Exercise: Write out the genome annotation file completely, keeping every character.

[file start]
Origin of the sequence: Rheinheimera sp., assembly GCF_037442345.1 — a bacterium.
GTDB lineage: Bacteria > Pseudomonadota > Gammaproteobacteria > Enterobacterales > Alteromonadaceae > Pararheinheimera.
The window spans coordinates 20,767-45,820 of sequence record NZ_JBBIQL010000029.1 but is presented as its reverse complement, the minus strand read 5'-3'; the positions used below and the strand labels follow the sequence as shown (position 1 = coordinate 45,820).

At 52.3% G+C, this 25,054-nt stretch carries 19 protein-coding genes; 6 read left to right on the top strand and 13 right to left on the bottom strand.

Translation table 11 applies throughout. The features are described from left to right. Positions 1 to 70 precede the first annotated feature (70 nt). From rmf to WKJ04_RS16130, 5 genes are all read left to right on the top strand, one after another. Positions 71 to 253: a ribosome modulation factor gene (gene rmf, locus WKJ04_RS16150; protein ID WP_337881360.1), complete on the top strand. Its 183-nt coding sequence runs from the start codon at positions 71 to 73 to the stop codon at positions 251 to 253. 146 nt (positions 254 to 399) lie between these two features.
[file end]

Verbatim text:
Origin of the sequence: Rheinheimera sp., assembly GCF_037442345.1 — a bacterium.
GTDB lineage: Bacteria > Pseudomonadota > Gammaproteobacteria > Enterobacterales > Alteromonadaceae > Pararheinheimera.
The window spans coordinates 20,767-45,820 of sequence record NZ_JBBIQL010000029.1 but is presented as its reverse complement, the minus strand read 5'-3'; the positions used below and the strand labels follow the sequence as shown (position 1 = coordinate 45,820).

At 52.3% G+C, this 25,054-nt stretch carries 19 protein-coding genes; 6 read left to right on the top strand and 13 right to left on the bottom strand.

Translation table 11 applies throughout. The features are described from left to right. Positions 1 to 70 precede the first annotated feature (70 nt). From rmf to WKJ04_RS16130, 5 genes are all read left to right on the top strand, one after another. Positions 71 to 253: a ribosome modulation factor gene (gene rmf, locus WKJ04_RS16150; protein ID WP_337881360.1), complete on the top strand. Its 183-nt coding sequence runs from the start codon at positions 71 to 73 to the stop codon at positions 251 to 253. 146 nt (positions 254 to 399) lie between these two features.